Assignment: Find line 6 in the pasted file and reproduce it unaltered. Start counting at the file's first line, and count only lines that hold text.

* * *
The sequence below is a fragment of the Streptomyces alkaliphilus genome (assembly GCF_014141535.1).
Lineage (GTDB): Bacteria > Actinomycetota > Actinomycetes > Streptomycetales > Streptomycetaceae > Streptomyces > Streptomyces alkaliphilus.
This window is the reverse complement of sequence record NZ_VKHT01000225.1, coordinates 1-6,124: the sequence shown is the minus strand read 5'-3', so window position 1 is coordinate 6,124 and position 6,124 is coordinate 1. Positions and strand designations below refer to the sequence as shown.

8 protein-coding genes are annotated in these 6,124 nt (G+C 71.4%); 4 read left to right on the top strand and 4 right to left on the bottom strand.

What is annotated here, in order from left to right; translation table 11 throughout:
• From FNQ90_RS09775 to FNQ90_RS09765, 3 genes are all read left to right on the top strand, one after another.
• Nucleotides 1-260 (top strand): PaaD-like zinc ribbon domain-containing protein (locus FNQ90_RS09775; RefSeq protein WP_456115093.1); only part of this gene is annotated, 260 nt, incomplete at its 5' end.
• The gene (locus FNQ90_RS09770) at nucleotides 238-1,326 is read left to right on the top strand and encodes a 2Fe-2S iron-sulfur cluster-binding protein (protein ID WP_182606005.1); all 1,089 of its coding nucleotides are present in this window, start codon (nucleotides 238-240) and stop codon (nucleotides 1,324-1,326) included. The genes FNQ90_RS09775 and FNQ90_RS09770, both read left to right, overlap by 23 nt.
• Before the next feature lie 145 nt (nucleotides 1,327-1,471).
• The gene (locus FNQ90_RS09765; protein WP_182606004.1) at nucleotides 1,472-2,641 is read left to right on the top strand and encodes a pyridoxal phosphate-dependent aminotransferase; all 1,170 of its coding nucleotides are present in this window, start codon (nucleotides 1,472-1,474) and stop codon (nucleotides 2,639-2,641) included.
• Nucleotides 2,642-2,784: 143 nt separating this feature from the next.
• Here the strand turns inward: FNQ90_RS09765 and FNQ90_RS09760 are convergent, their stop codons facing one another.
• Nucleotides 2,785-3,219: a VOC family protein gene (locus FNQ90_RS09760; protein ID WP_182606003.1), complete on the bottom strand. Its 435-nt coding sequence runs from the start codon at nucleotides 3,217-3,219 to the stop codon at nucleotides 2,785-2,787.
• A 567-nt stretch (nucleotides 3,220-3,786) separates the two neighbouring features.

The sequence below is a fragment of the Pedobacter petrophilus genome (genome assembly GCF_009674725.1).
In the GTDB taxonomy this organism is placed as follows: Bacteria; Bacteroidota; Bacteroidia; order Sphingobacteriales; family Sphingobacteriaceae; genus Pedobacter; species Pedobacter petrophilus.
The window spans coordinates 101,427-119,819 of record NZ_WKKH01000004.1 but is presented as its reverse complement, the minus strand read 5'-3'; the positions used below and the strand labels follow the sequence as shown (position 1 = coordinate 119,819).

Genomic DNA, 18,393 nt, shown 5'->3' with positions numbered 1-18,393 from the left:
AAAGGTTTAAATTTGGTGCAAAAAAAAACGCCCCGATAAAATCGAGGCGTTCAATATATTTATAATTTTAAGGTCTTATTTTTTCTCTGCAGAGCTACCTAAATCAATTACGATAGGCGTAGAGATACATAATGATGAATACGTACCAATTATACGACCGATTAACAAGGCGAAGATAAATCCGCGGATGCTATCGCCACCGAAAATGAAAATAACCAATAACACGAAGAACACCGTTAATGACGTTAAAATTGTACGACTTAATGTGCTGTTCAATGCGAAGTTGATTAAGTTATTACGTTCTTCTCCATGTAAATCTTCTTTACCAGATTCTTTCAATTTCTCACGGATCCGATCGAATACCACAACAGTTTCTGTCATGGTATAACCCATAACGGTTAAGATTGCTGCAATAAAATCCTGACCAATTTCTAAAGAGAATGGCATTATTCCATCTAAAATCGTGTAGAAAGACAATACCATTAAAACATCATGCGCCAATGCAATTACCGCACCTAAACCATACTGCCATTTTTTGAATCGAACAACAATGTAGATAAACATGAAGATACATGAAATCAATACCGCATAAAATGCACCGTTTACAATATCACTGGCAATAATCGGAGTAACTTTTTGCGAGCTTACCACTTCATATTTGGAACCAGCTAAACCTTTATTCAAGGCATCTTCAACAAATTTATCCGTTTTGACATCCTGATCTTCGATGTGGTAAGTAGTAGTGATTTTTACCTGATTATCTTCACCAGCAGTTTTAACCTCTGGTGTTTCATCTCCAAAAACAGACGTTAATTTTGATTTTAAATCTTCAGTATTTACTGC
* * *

• From FNQ90_RS09775 to FNQ90_RS09765, 3 genes are all read left to right on the top strand, one after another.